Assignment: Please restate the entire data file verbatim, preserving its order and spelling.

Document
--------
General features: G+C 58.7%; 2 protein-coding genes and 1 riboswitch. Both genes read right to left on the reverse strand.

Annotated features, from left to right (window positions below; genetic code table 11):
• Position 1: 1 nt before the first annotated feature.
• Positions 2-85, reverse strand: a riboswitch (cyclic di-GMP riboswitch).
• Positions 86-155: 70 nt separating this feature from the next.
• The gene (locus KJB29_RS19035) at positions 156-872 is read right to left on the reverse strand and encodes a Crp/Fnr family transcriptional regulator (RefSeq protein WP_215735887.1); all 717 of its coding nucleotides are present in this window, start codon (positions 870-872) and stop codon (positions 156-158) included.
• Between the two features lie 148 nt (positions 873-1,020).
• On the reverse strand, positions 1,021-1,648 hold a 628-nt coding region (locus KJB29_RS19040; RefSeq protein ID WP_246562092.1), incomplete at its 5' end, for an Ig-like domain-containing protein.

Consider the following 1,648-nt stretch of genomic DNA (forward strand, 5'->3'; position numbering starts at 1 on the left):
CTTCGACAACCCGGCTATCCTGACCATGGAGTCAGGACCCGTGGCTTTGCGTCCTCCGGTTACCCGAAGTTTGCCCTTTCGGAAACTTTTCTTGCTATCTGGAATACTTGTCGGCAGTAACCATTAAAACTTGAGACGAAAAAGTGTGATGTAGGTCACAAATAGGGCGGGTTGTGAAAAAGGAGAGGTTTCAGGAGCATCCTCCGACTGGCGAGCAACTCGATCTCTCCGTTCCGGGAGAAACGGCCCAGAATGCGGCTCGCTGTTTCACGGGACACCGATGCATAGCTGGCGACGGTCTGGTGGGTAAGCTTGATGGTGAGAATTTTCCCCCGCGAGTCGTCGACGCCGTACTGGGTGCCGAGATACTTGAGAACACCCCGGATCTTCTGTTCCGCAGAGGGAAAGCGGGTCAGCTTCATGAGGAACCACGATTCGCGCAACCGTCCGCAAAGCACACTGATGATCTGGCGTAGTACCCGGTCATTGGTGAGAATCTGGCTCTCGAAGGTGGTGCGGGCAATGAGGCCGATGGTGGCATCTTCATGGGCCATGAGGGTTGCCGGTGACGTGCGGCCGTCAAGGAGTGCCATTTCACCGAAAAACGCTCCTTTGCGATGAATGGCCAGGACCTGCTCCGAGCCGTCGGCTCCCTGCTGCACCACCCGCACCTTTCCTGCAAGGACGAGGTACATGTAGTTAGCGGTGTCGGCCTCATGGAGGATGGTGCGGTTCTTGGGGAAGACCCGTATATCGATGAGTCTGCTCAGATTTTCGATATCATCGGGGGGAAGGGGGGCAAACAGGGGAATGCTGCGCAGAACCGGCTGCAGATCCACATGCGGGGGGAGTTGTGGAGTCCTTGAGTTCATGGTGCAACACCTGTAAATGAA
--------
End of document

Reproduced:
General features: G+C 58.7%; 2 protein-coding genes and 1 riboswitch. Both genes read right to left on the reverse strand.

Annotated features, from left to right (window positions below; genetic code table 11):
• Position 1: 1 nt before the first annotated feature.
• Positions 2-85, reverse strand: a riboswitch (cyclic di-GMP riboswitch).
• Positions 86-155: 70 nt separating this feature from the next.
• The gene (locus KJB29_RS19035) at positions 156-872 is read right to left on the reverse strand and encodes a Crp/Fnr family transcriptional regulator (RefSeq protein WP_215735887.1); all 717 of its coding nucleotides are present in this window, start codon (positions 870-872) and stop codon (positions 156-158) included.
• Between the two features lie 148 nt (positions 873-1,020).
• On the reverse strand, positions 1,021-1,648 hold a 628-nt coding region (locus KJB29_RS19040; RefSeq protein ID WP_246562092.1), incomplete at its 5' end, for an Ig-like domain-containing protein.

Consider the following 1,648-nt stretch of genomic DNA (forward strand, 5'->3'; position numbering starts at 1 on the left):
CTTCGACAACCCGGCTATCCTGACCATGGAGTCAGGACCCGTGGCTTTGCGTCCTCCGGTTACCCGAAGTTTGCCCTTTCGGAAACTTTTCTTGCTATCTGGAATACTTGTCGGCAGTAACCATTAAAACTTGAGACGAAAAAGTGTGATGTAGGTCACAAATAGGGCGGGTTGTGAAAAAGGAGAGGTTTCAGGAGCATCCTCCGACTGGCGAGCAACTCGATCTCTCCGTTCCGGGAGAAACGGCCCAGAATGCGGCTCGCTGTTTCACGGGACACCGATGCATAGCTGGCGACGGTCTGGTGGGTAAGCTTGATGGTGAGAATTTTCCCCCGCGAGTCGTCGACGCCGTACTGGGTGCCGAGATACTTGAGAACACCCCGGATCTTCTGTTCCGCAGAGGGAAAGCGGGTCAGCTTCATGAGGAACCACGATTCGCGCAACCGTCCGCAAAGCACACTGATGATCTGGCGTAGTACCCGGTCATTGGTGAGAATCTGGCTCTCGAAGGTGGTGCGGGCAATGAGGCCGATGGTGGCATCTTCATGGGCCATGAGGGTTGCCGGTGACGTGCGGCCGTCAAGGAGTGCCATTTCACCGAAAAACGCTCCTTTGCGATGAATGGCCAGGACCTGCTCCGAGCCGTCGGCTCCCTGCTGCACCACCCGCACCTTTCCTGCAAGGACGAGGTACATGTAGTTAGCGGTGTCGGCCTCATGGAGGATGGTGCGGTTCTTGGGGAAGACCCGTATATCGATGAGTCTGCTCAGATTTTCGATATCATCGGGGGGAAGGGGGGCAAACAGGGGAATGCTGCGCAGAACCGGCTGCAGATCCACATGCGGGGGGAGTTGTGGAGTCCTTGAGTTCATGGTGCAACACCTGTAAATGAA